Isolating the cannabinoids and terpenes from the large organic crop material requires a lot of resources (labor, machinery, licensing, facilities), especially when its conducted on a massive scale.

Traditionally, CBD oil is extracted using low heat and oil, but this won’t work on an industrial scale, nor does it yield consistent, high-quality CBD. The two main ways manufacturers extract cannabinoids are through ethanol extraction or supercritical carbon dioxide (CO2).

Ethanol Extraction

Ethanol is plant-based alcohol made from the fermentation process. It’s a commonly used solvent in cosmetics, food flavorings, and even medical preparations.Ethanol extraction method is one of the more popular methods for harvesting CBD and other cannabinoids.

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According to the Food and Drug Administration (FDA), ethanol extraction is considered a safe practice when done correctly. It won’t yield any negative consequences to the consumer, unlike butane extractions. Butane solvents are hazardous to work with, and bad-post processing can leave butane residue in the final product. Ethanol evaporates quickly, so it doesn’t leave a harmful residue behind.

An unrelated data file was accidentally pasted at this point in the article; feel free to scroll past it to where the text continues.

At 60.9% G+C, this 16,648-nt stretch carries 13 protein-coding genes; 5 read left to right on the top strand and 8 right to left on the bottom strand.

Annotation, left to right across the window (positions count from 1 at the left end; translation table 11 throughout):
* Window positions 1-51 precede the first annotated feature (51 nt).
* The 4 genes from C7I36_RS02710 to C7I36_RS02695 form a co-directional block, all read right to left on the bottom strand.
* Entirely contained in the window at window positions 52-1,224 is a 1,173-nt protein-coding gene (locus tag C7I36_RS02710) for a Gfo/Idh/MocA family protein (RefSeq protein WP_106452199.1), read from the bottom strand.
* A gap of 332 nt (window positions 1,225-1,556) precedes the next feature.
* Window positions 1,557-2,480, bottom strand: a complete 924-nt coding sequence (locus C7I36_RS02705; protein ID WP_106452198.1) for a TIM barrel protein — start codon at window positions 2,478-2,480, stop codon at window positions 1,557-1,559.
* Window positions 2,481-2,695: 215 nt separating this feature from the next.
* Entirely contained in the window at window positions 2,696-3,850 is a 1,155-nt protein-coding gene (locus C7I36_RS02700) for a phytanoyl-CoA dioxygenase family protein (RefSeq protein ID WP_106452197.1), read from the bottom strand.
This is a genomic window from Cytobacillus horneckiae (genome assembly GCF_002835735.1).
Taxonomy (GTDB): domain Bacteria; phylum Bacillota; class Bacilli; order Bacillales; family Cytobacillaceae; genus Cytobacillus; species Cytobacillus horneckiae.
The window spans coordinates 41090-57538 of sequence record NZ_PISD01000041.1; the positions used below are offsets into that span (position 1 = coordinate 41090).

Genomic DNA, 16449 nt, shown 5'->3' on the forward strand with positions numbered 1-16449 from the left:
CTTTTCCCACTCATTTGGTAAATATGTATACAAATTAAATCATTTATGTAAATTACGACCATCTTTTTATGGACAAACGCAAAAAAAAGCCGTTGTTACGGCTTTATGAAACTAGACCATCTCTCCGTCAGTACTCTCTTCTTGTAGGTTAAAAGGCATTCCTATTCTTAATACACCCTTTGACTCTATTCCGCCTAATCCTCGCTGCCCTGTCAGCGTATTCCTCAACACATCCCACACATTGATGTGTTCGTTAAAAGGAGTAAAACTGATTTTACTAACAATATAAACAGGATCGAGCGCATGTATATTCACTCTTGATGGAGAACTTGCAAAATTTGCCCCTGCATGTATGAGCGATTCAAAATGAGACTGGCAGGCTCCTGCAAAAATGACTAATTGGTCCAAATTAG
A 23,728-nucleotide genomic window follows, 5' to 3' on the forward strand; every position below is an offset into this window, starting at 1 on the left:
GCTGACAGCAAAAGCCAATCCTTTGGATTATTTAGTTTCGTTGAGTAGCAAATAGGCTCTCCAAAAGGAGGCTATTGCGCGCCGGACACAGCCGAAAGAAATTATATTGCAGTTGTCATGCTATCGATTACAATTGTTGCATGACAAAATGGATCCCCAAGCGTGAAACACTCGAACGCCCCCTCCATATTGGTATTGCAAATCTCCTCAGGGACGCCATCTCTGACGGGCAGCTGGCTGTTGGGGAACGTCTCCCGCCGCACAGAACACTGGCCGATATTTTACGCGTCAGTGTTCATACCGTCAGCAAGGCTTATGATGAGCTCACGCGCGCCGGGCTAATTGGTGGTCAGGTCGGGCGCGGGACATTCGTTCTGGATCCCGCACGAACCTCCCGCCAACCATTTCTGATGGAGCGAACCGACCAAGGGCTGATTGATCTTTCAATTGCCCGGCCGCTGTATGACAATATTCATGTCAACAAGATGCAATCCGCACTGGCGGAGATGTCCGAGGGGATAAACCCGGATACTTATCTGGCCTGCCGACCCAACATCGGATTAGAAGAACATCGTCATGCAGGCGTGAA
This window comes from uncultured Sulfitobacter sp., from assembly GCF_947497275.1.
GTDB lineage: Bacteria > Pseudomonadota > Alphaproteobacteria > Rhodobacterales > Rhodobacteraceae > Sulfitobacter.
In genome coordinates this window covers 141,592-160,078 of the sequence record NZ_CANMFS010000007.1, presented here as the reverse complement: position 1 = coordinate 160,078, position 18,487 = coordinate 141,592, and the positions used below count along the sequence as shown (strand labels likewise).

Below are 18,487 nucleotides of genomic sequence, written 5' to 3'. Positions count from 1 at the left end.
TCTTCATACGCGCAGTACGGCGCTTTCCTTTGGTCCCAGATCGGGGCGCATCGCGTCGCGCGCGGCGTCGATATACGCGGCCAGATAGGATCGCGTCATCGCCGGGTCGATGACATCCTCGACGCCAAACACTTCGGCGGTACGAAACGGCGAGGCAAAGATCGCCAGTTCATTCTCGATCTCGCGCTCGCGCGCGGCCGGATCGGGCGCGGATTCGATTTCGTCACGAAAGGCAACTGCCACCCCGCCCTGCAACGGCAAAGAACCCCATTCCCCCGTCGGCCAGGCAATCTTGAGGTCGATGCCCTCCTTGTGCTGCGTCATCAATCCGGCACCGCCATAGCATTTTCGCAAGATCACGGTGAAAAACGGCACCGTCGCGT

Thanks to ethanol’s chemical composition, it effectively dissolves fat-soluble molecules, like cannabinoids and terpenes. This extraction method involves soaking raw hemp in ethanol to separate the resin trichomes from the buds, leaves, and stems.

This is a time-consuming process and requires expensive equipment to yield consistent, high-quality results. In comparison to supercritical CO2 extraction, ethanol extraction is significantly more expensive upfront. According to the Extraktab, it costs $4.71/lb for food-grade ethanol whereas food-grade CO2 comes in at $0.04/lb, which is why CO2 extraction may be more popular with small-batch CBD manufacturers [3].

Super Critical CO2 Extraction

CO2 is a naturally occurring gas as a by-product of cellular respiration, so it’s much better for the environment and much safer to work with than other solvents. When CO2 is in a supercritical state (between a gas and a liquid), it behaves like a solvent.